The new Mobius e-Paper screen was developed by Sony specifically for use with EPDs in cooperation with E Ink. Sony has now transferred the technology to E Ink for mass production. E Ink will start mass production of the world’s first 13.3 flexible EPD display in 2013. The resolution on the display is around 1200×1600 with only 150 PPI, which is fairly solid on a large screen display.
“We have been working with Sony for over 10 years, and we are extremely happy to bring this technology to mass production,” said Giovanni Mancini, director of product management for E Ink Holdings. “Development of this new digital paper product by Sony confirms our belief that the e-paper market is still strong.”
There is no word yet on the exclusivity of the Mobius screen technology, or if Sony has a license to introduce the product to the market first before E Ink will allow other vendors to use it in their products. Likely, 13 inches might be too big for your average e-reader, but some fringe companies like Onyx, Wexler, Ectaco, or Pocketbook may be looking to deploy it.
E Ink has been fairly stagnant in e-paper innovation over the course of the last two years. The company showed off the Triton 2 technology at CES this year, but it has failed to catch on in the market. Many e-reader companies we spoke with said that your average customer will look at an color e-paper screen and say the colors look washed out. They will inevitably compare it to the iPad and not even bother. About the only thing they have done to any success with their Pearl HD with front-lite that has done fairly well on the open market with the Kobo Aura HD and Kindle Paperwhite.
Late next week, when SID Display Week starts in Vancouver, we will bring you all hands on exclusive video of the screen and how it performs. We will also ask the hard questions on logistics and deploying it for other e-reader companies.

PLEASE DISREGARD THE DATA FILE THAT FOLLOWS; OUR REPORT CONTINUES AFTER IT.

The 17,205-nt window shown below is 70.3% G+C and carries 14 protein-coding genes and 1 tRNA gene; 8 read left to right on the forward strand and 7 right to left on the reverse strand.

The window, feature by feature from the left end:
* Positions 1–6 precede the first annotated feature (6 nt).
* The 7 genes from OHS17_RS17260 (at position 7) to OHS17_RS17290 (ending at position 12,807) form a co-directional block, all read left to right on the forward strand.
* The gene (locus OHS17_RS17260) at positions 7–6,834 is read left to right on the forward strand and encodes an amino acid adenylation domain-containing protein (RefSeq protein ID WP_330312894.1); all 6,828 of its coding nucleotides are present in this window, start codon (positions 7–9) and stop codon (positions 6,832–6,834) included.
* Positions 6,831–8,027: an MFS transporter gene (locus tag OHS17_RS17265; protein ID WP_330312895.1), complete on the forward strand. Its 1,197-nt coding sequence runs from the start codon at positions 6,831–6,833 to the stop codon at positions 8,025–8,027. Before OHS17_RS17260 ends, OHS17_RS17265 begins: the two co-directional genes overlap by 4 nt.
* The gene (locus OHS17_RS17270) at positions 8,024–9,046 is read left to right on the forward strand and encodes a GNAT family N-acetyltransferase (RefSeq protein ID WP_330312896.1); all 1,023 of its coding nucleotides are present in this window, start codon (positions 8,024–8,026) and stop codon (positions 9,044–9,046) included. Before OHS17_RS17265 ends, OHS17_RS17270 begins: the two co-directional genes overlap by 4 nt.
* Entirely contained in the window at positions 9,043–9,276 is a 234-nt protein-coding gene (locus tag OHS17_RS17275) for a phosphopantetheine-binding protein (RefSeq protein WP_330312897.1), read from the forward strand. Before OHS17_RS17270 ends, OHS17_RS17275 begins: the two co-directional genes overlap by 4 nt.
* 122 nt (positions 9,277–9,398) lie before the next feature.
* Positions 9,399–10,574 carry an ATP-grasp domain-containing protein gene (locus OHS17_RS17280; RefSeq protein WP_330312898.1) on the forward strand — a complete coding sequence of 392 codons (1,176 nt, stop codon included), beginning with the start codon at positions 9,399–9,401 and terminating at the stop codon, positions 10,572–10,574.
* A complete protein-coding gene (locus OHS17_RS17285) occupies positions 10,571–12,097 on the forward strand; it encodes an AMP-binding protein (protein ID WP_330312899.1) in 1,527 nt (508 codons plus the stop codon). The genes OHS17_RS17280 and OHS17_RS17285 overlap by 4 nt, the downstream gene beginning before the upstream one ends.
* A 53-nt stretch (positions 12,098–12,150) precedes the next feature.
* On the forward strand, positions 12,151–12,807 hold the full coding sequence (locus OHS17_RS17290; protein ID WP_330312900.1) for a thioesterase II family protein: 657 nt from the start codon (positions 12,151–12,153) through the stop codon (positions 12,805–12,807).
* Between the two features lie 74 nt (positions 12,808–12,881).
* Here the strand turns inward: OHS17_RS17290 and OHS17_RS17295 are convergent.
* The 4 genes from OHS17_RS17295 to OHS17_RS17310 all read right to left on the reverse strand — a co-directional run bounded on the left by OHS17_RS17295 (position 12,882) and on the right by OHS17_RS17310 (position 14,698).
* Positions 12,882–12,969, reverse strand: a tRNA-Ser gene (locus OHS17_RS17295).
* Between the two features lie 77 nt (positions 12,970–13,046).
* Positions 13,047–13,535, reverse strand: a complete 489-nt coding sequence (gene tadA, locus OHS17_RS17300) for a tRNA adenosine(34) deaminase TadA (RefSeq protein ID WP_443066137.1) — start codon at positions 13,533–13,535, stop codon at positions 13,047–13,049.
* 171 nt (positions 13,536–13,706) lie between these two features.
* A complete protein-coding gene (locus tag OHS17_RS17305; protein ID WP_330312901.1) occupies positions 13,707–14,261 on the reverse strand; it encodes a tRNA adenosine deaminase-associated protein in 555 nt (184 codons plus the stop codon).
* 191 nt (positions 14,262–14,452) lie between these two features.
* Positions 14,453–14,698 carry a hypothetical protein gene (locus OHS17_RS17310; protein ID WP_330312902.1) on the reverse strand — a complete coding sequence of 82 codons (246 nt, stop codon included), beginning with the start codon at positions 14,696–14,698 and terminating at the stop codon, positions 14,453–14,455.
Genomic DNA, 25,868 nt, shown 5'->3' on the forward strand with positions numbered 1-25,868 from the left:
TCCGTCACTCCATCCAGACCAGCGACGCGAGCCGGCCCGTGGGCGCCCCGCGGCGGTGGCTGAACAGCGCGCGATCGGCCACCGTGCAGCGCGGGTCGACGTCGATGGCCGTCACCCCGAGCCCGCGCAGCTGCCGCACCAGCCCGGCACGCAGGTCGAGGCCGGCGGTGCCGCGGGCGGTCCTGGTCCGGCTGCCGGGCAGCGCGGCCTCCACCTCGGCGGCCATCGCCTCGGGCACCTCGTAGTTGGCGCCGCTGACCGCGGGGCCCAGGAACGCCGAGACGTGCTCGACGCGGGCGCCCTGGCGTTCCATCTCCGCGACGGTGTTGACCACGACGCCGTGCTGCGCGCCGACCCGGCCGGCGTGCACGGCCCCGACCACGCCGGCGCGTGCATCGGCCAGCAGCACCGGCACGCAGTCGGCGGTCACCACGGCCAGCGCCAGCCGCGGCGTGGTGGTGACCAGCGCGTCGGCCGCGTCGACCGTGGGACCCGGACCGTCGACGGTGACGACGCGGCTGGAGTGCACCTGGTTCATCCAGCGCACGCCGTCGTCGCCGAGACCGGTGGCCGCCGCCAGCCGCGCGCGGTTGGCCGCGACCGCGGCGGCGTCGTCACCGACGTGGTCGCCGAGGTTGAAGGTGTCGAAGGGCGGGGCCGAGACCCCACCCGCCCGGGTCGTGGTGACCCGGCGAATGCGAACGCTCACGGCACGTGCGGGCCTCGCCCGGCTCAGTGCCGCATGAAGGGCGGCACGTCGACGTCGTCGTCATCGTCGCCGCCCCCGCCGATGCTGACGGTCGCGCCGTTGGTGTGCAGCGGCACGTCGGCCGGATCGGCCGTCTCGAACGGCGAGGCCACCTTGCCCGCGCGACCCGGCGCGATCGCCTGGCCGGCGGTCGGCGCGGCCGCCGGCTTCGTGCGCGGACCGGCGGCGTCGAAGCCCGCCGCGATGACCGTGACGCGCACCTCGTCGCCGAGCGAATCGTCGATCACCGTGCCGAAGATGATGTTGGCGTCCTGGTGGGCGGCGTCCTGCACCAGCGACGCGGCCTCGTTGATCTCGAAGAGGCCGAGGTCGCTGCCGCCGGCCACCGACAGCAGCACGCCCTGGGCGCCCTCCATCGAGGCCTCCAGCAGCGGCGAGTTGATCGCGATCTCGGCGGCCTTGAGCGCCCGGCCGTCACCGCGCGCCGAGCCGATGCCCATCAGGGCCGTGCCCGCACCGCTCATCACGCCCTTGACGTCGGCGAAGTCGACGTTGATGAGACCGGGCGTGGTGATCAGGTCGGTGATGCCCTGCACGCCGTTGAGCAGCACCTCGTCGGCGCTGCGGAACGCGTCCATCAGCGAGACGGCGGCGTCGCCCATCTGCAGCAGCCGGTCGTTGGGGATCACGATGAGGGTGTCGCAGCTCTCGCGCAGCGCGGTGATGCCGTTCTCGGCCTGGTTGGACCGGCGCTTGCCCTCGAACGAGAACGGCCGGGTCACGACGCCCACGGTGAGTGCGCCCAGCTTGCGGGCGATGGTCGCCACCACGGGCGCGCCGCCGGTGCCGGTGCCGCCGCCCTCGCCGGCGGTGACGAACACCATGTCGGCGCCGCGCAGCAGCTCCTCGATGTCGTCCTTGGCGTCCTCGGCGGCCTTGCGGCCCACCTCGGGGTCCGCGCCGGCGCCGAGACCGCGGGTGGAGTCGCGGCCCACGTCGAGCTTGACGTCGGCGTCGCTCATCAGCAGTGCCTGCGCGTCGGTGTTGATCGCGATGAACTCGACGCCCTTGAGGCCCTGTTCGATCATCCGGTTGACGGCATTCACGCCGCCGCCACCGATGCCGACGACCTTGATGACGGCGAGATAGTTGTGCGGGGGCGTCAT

Samsung has not been doing much with the Liquavista color e-paper it purchased in 2011 and instead has been focusing on screens for its tablet and smartphone line. The company has been actively trying to sell off its investment to companies for the last two years, with not many showing interest. Amazon has confirmed today that it has acquired the technology and we are likely to see a true color e-reader within the next calendar year.
I spoke to Kurt Petersdorff, the Commercial Director of Liquavista, around a year ago to find out what made this e-paper different than e-Ink. The essence of Electrowetting technology is that it is highly scalable. From a manufacturing point of view, it is easy for existing LCD plants to incorporate Electrowetting into its process. It is basically the same entire procedure to create the screen, except instead of using Liquid Crystals they use a different fill. One of the huge benefits of Liquavista technology is that it is flexible, which means it is much more robust. It is similar to the same type of display that LG uses in the Wexler Flex One. If you have ever dropped an iPad or an iPhone, you know the LCD glass breaks rather easily because it is extremely inflexible.
Amazon confirmed the acquisition by email today, stating “We are always looking for new technologies we may be able to incorporate into our products over the long term. The Liquavista team shares our passion for invention and is creating exciting new technologies with a lot of potential. It’s still early days, but we’re excited about the possibilities and we look forward to working with Liquavista to develop these displays.”
Below is an exclusive video where Samsung and Liquavista talked about the e-reader industry and what their technology actually does. We will be hearing a lot more about this in the coming months, as inevitable rumors of new Amazon products gain traction.
Sony has just unveiled a new flexible 13 inch e-Ink Slate that should make waves in the educational and consumer e-reading fields. One of the things that this new device has going for it is the slim build. It is only 6.8mm thick, which makes the overall profile slimmer than most smartphones, like the iPhone.
The Sony e-Ink Slate will feature a capacitive touchscreen with a resolution of 1,200 x 1,600 pixels and 150 DPI. This new slate will be aimed at people who need to read technical PDF documents and edit them on the fly with the accompanied stylus. It will also have bundled WIFI and the ability to increase the memory via the Micro SD card from the 4 GB of internal memory.